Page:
The blue line is the regression line, our point estimate - our single best guess about the average relationship between X and y. It tells us $\hat{y}$ for every $X$. However, there are a range of regression lines that seem plausible given the data, even if they are not the absolute best fit. This range of plausible regression lines appears as the CI on the chart, the orange band around the blue regression line. Note that the CI is wider around the edges of the data set, and narrower in the middle. That is, we’re less sure about the value of $\hat{y}$ near the edges of the data set. In the notation we used before, when we said $y = f(X) + \epsilon$, the CI indicates that there are a number of different $\hat{f}(X)$ that fit the data.

To go back to our example, if we know the temperature is 40°F, we can see that the CI for the average sales is about 21.00-22.50 USD. This is the range that we think is reasonable given the data; if we always used the 95% CI procedure to compute our intervals, we’d correctly find the population average 95% of the time.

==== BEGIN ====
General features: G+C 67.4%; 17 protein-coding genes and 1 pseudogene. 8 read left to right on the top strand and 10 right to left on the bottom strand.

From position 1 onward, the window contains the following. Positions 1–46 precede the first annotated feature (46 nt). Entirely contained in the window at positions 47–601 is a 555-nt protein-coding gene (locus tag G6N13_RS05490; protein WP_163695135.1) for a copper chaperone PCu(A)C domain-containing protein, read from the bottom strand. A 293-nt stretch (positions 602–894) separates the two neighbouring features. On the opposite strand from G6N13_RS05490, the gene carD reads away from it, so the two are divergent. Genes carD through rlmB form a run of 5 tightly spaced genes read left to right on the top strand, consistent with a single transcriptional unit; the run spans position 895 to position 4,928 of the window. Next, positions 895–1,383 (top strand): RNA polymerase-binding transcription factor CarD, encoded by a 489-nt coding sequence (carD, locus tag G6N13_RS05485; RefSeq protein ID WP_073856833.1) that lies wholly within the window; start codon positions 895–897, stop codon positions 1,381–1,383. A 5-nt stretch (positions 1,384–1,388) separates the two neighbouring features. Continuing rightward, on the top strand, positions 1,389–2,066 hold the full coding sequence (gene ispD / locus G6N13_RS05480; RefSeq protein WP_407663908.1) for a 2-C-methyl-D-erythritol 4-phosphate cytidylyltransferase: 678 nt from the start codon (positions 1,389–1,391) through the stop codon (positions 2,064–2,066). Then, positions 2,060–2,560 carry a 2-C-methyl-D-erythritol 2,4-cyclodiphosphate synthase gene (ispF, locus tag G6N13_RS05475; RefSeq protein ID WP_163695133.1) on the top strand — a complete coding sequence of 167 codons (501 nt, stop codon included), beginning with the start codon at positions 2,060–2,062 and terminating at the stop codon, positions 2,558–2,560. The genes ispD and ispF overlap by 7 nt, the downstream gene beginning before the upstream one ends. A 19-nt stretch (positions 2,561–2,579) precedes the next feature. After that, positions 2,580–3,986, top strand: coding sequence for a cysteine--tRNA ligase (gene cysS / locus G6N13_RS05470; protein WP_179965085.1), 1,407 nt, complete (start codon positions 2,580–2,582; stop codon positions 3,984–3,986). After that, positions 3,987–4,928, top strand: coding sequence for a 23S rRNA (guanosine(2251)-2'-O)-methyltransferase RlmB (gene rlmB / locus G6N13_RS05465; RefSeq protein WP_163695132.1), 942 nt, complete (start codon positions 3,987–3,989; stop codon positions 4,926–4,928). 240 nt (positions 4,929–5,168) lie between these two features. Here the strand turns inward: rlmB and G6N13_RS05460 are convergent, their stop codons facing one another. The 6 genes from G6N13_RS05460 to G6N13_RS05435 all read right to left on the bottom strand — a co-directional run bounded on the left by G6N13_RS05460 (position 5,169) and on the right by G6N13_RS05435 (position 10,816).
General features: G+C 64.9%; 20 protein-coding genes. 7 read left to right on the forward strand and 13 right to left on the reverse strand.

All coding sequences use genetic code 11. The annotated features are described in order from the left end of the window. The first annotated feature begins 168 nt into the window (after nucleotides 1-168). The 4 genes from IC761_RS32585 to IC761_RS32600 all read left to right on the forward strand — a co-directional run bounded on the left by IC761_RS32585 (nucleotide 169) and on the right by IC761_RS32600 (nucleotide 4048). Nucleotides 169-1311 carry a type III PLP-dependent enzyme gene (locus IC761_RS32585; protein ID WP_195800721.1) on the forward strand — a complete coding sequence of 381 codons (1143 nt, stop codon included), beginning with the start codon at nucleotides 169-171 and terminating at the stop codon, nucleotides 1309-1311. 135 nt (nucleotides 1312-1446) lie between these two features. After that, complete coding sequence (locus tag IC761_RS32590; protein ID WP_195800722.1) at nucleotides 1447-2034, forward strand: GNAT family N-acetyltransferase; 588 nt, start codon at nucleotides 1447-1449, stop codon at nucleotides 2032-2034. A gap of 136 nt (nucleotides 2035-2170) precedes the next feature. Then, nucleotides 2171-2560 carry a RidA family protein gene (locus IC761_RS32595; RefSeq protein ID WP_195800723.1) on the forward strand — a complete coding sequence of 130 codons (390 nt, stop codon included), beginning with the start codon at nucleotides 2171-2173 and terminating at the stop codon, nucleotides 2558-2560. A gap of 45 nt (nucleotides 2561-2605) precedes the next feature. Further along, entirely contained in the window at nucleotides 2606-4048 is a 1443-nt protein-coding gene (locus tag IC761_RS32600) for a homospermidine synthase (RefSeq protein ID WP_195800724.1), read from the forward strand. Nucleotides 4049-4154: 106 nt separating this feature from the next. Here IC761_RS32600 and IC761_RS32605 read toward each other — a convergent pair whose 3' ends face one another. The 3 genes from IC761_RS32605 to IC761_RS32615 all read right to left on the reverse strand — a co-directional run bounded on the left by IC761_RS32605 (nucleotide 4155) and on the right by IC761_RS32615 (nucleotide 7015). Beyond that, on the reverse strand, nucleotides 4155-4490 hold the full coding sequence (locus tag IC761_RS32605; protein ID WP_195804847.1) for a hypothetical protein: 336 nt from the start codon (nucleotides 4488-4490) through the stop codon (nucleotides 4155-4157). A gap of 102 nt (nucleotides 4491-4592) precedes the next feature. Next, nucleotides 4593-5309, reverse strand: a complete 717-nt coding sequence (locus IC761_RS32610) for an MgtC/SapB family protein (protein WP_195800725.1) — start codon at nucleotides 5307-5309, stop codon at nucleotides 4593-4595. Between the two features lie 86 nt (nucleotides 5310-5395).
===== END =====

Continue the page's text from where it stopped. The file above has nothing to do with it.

We usually don’t need to calculate CIs by hand. In the Python code above, we used the `get_prediction`

function to calculate a prediction summary from which we could extract the CIs. However, it’s worth understanding how this calculation happens under the hood. By looking at the form of the standard errors for the mean of $\hat{y}$, we can learn a little about what affects the size of the confidence intervals. We’ll walk through the case where we have a single independent variable and a single dependent one, since that’s easier to talk about. But a lot of this intuition will carry over to the multivariate case.

I’m going to focus on the SE formula and it’s implications, rather than its derivation. A much better exposition of the derivation than I could ever give can be found in section 8.1 of Cosma Shalizi’s *The Truth About Linear Regression*, which is a great resource for everything you might want to know about the details of classical linear models. We’ll skip to the good part, the standard errors for the regression line:

The above is a bit of a dense statement, but the gist is that the SE will be smaller when:

- The value we’re predicting on ($x$) is near the sample mean ($\bar{x}$)
- The variance ($\sigma^2$) of the noise ($\epsilon$) is small
- The sample size ($n$) is large
- The variance of $x$ ($S^2_x$) is large

The first of these explains why the CI gets larger as we get farther from the middle of the dataset, and explains how different datasets would affect the certainty about the regression line.